There are lots of doom and gloom prophecies about the upcoming education topic. It won’t be great, but it won’t be the worst by any stretch. To illustrate this lets start with a discussion of the last education topic.
This was like 99, and the resolution was: That the federal government should establish an education policy to significantly increase academic achievement in secondary schools in the United States.
There are a few key differences between that and the current resolution
The United States federal government should substantially increase its funding and/or regulation of elementary and/or secondary education in the United States.
I think these differences make this a much, much worse topic than that one.
1.Scope- broadening from secondary (high school) to elementary and secondary is a big increase in types of cases. Now, lots of these cases won’t be strategic (most “teach x subject” affs will lose on states for example) but its not like there are a lot of unified education policies that apply to both, they are pretty different. And have different lit bases/advantages. I can’t really imagine an offensive argument for including both that passes muster
2. “regulation or funding” vs “education policy”. There are 2 kinds of T debate- good and bad. The T argument “your desegregation aff is more than a requirement because buses don’t require” is bad T. Its asinine. Education policy is curriculum choice vs education policy is administrative structure/accountability is a good T debate. The latter relies on conceptual differences on what words should mean, the former relies on pedantry. Furthermore, “funding” is nonsense- there are going to be maybe 5 federal funding affs that can beat states (thinking to the last topic I can think of 1 that was actually funding (giving money) and a few more that prob meet a broader interp of funding that doesn’t require direct cash transfer). All good affs will be regulation for obvious reasons.
3. “academic achievement” -this was a pretty important limiting term. Schools do lots of things- finger painting, lunch, and then less strenuous classes like AP English. You can make schools do even more things. Academic achievement as a phrase was a key limiting term- there were definitions that it had to be measured in standardized tests so if the aff couldn’t prove they increased scores in core areas they weren’t T. This wasn’t a silver bullet , but was pretty good to have vs tiny cases.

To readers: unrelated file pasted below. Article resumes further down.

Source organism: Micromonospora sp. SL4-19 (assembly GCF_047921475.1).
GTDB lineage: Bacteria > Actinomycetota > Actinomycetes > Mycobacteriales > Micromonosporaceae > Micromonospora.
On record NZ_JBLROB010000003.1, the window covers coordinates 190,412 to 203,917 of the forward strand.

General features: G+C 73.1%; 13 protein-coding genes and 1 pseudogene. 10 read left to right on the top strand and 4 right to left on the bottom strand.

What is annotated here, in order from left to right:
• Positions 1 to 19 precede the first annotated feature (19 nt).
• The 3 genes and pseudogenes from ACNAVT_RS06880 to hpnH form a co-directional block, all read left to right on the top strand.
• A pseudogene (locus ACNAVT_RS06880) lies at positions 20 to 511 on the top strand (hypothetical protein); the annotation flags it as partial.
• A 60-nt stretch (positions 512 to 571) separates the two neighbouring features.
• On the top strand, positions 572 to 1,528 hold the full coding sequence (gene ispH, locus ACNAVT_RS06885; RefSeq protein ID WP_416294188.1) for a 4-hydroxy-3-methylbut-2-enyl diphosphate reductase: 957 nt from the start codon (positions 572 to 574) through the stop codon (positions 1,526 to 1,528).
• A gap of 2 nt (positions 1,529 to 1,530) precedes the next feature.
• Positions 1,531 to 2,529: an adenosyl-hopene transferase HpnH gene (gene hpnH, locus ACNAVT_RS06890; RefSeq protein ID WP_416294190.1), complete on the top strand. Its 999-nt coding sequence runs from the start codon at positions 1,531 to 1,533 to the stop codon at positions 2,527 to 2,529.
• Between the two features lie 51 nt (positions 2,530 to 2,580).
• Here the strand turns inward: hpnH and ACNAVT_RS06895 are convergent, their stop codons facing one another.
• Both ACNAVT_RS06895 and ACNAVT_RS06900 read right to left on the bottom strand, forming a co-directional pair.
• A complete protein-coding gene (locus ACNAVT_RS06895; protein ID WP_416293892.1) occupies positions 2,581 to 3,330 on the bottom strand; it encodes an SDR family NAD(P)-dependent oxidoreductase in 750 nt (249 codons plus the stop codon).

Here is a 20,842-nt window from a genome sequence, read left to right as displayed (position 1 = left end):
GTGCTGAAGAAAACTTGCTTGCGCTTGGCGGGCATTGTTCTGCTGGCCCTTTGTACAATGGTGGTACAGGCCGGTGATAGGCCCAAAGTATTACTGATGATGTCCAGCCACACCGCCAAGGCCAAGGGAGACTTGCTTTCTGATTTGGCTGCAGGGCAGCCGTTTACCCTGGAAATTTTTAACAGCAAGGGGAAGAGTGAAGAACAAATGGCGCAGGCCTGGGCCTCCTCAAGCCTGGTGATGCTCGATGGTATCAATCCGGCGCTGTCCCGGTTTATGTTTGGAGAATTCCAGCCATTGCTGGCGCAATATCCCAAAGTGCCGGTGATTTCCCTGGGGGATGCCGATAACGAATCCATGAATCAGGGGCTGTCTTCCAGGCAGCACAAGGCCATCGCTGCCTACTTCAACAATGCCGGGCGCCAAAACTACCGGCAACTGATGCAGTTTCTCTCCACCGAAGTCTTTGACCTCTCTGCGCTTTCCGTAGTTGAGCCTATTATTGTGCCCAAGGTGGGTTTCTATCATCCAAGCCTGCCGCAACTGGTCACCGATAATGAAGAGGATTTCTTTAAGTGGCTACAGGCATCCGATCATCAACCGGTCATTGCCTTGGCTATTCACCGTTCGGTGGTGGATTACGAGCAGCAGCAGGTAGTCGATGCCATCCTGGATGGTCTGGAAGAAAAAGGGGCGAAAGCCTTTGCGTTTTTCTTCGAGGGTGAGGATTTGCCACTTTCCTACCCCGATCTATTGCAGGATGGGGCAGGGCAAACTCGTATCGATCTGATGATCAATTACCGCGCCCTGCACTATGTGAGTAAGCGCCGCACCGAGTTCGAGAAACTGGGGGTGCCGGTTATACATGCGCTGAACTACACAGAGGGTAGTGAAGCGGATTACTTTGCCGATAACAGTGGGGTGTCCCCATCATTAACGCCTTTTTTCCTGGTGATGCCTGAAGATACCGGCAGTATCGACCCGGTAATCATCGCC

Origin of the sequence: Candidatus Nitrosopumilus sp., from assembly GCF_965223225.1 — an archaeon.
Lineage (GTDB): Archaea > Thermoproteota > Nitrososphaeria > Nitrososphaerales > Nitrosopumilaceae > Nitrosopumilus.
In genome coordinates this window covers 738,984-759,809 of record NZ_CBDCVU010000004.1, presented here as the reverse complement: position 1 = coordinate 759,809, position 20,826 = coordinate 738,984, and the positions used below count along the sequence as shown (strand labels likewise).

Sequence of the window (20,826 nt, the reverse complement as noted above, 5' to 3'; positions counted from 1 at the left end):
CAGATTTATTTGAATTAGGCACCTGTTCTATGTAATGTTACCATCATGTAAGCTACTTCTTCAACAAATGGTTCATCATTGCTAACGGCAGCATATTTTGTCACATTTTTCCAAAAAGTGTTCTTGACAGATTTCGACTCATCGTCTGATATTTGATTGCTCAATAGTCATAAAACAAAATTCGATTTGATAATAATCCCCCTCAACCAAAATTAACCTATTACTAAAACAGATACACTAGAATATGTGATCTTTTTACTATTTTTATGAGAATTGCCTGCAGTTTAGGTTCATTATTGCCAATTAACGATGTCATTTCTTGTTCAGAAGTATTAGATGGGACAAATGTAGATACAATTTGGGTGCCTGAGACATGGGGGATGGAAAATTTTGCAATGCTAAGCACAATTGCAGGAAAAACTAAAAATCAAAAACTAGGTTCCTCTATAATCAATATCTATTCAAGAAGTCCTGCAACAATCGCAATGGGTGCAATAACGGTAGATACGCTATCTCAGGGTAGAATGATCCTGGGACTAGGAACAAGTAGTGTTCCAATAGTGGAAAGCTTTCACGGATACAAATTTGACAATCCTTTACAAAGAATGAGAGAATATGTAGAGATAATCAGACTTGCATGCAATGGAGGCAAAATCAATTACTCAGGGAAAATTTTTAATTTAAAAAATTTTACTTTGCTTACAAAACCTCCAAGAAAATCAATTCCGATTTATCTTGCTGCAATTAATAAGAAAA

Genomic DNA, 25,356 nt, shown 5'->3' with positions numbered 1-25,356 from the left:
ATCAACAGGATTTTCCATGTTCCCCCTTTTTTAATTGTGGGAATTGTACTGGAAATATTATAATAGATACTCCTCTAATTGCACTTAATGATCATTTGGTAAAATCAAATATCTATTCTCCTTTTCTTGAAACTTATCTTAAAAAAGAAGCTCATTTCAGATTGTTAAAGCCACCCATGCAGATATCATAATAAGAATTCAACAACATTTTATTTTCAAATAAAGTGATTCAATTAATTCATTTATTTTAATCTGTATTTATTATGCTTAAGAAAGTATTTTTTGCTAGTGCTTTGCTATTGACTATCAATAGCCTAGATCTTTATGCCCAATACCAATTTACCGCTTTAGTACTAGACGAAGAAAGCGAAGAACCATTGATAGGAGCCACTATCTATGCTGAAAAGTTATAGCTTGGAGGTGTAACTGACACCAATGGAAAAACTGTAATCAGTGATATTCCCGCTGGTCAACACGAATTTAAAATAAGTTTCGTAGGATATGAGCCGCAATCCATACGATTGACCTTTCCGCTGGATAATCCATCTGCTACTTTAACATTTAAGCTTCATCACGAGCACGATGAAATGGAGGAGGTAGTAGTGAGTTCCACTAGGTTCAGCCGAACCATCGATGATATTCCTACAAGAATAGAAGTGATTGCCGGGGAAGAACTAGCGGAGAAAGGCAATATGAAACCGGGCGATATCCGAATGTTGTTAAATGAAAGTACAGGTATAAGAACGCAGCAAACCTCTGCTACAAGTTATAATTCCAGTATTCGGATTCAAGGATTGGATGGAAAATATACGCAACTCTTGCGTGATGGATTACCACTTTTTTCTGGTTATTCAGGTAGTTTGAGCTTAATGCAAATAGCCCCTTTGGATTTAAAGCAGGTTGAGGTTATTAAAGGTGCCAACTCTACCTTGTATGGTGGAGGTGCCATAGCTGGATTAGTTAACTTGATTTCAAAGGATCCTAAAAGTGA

That all being said, what did the last education topic look like?
Camps were complete anarchy. Cases turned out at camps that year included everything from gun tracing (cause violence hurts grades) to ban Ritalin to peace education. There was definitely no consensus on what the topic would/should look like. The neg relied on a lot of process arguments (states, delegation, courts) and politics for the most part. Foucault and cap were the big K args for the most part.
Once the season started the topic very quickly polarized into those reading a mainstream aff, and those who weren’t. The most popular mainstream affs were
-GLBT discrimination- there were multiple versions of this, but they did some or all of the following: change harassment law, include sensitivity training/counseling, create curriculum to educate students about sexual orientation/preference based discrimination( a huge number of debates that year focused on these conceptual/terminological distinctions like orientation vs preference etc). Why was this aff so good? Well the harm area is pretty hard to argue against for one. At that time (late 90’s) we were sort of reaching the societal inflection point on a lot of these issues and so the culture change solvency evidence was also very good. There was also the fact that some debaters got authors to write cards with lines like “even if all 50 states…” but I’m sure that wasn’t a big factor.